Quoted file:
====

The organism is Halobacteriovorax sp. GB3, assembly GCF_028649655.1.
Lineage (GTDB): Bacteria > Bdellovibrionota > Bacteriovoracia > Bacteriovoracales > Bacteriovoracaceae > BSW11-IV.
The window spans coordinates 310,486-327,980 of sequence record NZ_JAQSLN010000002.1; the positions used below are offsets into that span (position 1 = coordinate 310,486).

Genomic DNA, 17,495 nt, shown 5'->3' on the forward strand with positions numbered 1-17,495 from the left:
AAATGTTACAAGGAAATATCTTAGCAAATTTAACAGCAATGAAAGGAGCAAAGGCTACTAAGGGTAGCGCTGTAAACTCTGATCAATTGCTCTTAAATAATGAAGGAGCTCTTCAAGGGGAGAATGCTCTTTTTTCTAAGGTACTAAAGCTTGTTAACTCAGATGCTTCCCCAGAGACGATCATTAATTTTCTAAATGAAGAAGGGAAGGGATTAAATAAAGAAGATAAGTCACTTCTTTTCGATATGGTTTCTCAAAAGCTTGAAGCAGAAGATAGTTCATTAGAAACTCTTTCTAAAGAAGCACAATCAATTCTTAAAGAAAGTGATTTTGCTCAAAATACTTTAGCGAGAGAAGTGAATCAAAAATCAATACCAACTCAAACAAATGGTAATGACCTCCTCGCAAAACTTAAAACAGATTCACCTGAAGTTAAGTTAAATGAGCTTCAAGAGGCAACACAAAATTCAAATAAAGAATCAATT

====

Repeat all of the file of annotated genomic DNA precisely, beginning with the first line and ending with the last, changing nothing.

The organism is Halobacteriovorax sp. GB3, assembly GCF_028649655.1.
Lineage (GTDB): Bacteria > Bdellovibrionota > Bacteriovoracia > Bacteriovoracales > Bacteriovoracaceae > BSW11-IV.
The window spans coordinates 310,486-327,980 of sequence record NZ_JAQSLN010000002.1; the positions used below are offsets into that span (position 1 = coordinate 310,486).

Genomic DNA, 17,495 nt, shown 5'->3' on the forward strand with positions numbered 1-17,495 from the left:
AAATGTTACAAGGAAATATCTTAGCAAATTTAACAGCAATGAAAGGAGCAAAGGCTACTAAGGGTAGCGCTGTAAACTCTGATCAATTGCTCTTAAATAATGAAGGAGCTCTTCAAGGGGAGAATGCTCTTTTTTCTAAGGTACTAAAGCTTGTTAACTCAGATGCTTCCCCAGAGACGATCATTAATTTTCTAAATGAAGAAGGGAAGGGATTAAATAAAGAAGATAAGTCACTTCTTTTCGATATGGTTTCTCAAAAGCTTGAAGCAGAAGATAGTTCATTAGAAACTCTTTCTAAAGAAGCACAATCAATTCTTAAAGAAAGTGATTTTGCTCAAAATACTTTAGCGAGAGAAGTGAATCAAAAATCAATACCAACTCAAACAAATGGTAATGACCTCCTCGCAAAACTTAAAACAGATTCACCTGAAGTTAAGTTAAATGAGCTTCAAGAGGCAACACAAAATTCAAATAAAGAATCAATT